I am in isolation. Having tested positive for COVID, I have spent the past eight days isolated in a 14’x 8’ room in my house. I am doing this to follow CDC protocols and specially to protect my wife from contracting COVID. Except to cross the by hallway double-masked to go to the bathroom, I am in this room.
Let me clear. I have a phone, my computer, a TV, many books, and a place to sleep. Susan brings me food. I am not suffering in isolation.
However, being in isolation conjures up many images of movies, stories and more where those in solitary confinement, hiding and more must stay in a place where they are separated from others for – God only knows – how long.
My isolation has given me time to think, pray and let my imagination run wild. When you can’t run wild, your imagination becomes your one outlet to wild running. This time has given me a chance to prayerfully and imaginatively connect to my church members, friends, and family who have been so isolated for so many weeks, months and even years by the Pandemic (now endemic) we have traversed.
My eight days are literally NOTHING compared to the time alone that so many have endured for so long. In my mind’s eye, I see their faces. I hear their voices. I connect to them in new and unsettling ways. The loneliness, the stillness, the forced quietness, and the aloneness has changed them. They have been altered by isolation.
We know that Isolation and loneliness directly impacts mental health. We know that social support networks can have a significant positive effect on health. In fact, many countries are now treating loneliness as a health priority. We know that social connection is crucial for both mental and physical health.
Some researchers even believe that relationships are a biological need and vital to our well-being and survival. Mental health risks associated with isolation may include: depression, anxiety, schizophrenia, suicide, dementia, Alzheimer’s disease. In addition, researchers have also identified links between isolation and loneliness and some physical conditions, such as heart disease and breast cancer.
One research piece I just read on isolation is that older adults are especially likely to feel isolated. Before the COVID-19 pandemic, researchers estimated that isolation affected more than 8 million older adults. It is believed that number has at least quadrupled in the last two years. It is important to be reminded that older adults are more at risk of loneliness is that they often experience important life changes, such as: retirement, widowhood, children leaving home, age-related health problems and more. Any one and all of these changes can break social ties, making it more difficult to socialize. People with disabilities or health conditions that limit physical activity may also find it more difficult to socialize outside the home.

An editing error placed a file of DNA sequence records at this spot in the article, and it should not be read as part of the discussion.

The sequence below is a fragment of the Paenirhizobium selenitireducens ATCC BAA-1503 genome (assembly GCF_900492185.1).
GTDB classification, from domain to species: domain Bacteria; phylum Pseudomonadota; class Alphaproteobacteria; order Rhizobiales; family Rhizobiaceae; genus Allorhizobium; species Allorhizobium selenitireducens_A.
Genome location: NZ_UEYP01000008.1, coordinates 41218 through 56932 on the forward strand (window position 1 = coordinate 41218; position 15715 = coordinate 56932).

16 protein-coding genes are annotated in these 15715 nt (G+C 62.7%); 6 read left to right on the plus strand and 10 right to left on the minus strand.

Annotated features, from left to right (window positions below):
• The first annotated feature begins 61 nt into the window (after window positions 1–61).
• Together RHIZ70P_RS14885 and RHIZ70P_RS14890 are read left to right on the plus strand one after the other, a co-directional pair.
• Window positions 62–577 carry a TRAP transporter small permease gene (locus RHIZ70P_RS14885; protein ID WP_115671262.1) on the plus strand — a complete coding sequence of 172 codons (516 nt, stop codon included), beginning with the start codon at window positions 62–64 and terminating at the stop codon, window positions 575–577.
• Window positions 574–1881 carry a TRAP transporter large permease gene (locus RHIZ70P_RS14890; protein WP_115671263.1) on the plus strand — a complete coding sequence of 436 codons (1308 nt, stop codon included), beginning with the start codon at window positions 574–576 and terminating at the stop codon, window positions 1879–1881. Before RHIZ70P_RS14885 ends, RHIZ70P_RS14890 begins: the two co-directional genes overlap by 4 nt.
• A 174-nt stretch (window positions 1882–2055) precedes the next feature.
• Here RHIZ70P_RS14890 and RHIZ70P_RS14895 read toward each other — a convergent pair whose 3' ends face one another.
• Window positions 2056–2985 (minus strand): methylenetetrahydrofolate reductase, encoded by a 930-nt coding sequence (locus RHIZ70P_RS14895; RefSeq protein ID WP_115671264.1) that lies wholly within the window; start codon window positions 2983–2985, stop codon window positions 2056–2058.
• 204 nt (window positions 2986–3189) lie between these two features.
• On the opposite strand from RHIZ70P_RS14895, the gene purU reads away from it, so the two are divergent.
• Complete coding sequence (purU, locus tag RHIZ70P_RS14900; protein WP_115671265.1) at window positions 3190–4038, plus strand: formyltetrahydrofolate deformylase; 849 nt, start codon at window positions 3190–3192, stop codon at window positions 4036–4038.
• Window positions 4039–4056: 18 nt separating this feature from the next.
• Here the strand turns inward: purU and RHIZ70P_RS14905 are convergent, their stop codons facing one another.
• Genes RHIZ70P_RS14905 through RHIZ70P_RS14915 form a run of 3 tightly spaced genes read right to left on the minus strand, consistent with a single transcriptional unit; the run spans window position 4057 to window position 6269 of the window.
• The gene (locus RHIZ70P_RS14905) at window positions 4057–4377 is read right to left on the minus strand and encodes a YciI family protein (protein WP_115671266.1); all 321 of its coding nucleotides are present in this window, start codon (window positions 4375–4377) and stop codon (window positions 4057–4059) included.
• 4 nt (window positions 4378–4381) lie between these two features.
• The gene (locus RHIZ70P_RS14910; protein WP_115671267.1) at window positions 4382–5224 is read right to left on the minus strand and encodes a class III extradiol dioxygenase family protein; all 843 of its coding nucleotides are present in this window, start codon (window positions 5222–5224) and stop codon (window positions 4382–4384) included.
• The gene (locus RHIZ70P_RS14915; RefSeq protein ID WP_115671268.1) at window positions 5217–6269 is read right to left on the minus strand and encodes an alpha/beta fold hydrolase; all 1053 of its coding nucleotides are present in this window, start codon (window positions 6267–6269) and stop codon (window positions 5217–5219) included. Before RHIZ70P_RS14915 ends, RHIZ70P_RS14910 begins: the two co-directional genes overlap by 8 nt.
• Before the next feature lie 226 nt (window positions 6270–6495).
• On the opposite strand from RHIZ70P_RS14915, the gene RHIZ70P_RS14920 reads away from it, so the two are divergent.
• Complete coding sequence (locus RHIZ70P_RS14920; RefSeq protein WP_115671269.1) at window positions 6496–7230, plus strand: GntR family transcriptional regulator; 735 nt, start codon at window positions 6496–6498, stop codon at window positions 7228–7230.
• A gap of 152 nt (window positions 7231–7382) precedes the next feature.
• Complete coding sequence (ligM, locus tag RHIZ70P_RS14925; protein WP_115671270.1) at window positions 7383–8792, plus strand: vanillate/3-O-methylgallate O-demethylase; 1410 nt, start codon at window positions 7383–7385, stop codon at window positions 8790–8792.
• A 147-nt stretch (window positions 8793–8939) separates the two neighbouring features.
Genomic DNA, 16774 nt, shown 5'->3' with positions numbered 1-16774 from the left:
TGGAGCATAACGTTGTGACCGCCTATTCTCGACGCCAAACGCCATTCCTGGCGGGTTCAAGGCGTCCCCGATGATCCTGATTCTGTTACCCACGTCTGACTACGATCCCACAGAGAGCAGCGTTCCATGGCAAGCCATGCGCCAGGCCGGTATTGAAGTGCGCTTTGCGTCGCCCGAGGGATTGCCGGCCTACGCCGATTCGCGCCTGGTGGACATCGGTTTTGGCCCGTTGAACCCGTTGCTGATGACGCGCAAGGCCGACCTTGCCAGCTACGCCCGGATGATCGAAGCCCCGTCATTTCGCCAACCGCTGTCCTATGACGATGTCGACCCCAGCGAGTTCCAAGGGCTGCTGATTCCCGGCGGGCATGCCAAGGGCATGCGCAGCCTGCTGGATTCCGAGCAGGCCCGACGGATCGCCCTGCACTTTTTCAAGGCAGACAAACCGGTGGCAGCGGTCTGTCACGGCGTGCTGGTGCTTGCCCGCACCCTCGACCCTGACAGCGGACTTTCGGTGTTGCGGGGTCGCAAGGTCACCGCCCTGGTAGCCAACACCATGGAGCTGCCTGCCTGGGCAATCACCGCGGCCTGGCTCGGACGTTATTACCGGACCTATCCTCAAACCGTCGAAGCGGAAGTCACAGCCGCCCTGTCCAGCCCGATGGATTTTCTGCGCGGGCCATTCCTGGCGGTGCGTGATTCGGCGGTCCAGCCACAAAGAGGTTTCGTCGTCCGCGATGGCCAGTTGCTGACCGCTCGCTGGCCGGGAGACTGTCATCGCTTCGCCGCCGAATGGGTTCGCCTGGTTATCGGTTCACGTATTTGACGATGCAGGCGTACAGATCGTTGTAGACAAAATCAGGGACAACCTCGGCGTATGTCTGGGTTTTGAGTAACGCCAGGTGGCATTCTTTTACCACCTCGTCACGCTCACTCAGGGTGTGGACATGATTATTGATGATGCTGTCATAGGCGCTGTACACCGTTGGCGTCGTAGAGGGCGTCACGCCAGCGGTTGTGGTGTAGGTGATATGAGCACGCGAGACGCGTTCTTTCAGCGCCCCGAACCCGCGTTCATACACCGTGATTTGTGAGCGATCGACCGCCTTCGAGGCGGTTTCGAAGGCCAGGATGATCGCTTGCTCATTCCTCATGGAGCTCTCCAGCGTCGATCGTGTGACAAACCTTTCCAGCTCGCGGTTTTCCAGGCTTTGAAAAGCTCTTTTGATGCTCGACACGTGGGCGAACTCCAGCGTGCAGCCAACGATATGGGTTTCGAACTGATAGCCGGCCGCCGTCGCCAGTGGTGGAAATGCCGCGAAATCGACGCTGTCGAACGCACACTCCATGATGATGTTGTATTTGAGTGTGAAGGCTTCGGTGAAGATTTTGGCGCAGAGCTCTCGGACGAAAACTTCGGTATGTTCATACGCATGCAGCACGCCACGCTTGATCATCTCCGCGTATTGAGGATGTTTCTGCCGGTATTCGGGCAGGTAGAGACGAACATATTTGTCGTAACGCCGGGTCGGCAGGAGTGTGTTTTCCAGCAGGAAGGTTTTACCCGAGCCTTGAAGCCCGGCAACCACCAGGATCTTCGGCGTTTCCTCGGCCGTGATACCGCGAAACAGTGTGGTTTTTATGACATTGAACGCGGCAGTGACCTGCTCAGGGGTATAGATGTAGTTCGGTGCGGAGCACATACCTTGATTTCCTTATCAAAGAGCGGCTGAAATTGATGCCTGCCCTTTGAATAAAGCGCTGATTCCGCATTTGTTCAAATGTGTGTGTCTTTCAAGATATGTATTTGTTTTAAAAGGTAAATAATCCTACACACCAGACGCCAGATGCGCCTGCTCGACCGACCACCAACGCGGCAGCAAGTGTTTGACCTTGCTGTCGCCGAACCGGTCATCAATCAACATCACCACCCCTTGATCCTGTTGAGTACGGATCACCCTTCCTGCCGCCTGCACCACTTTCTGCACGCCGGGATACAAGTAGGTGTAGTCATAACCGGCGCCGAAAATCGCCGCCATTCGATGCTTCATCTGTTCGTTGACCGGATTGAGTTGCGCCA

COVID has produced a global Loneliness Epidemic. Coming out of our personal and global isolation is not simple. It takes each of us and all of us reaching out to the missing, to the “disappeared,” to the disconnected and disconsolate.
From my little isolation room, I find myself reaching out to people. I have had a lifeline through texting and phone conversations. But I have found that very few people reach out to you while you are in isolation. That is not intentional. I am sure about that. They are moving around, keeping busy, experiencing life and work. They don’t necessarily stop to consider you. They are moving. You are still. Nevertheless, it draws me closer to those in my orbit of life and care who have had so little contact with others throughout the pandemic.
From my isolation, I pray that we find God and one another.
Rev. Dr. Tim Ahrens
The Rev. Dr. Tim Ahrens is Senior Minister of The First Congregational Church, United Church of Christ, Columbus, Ohio where he has served since January 2000. Ordained in 1985, Tim is a lifelong member of the United Church of Christ.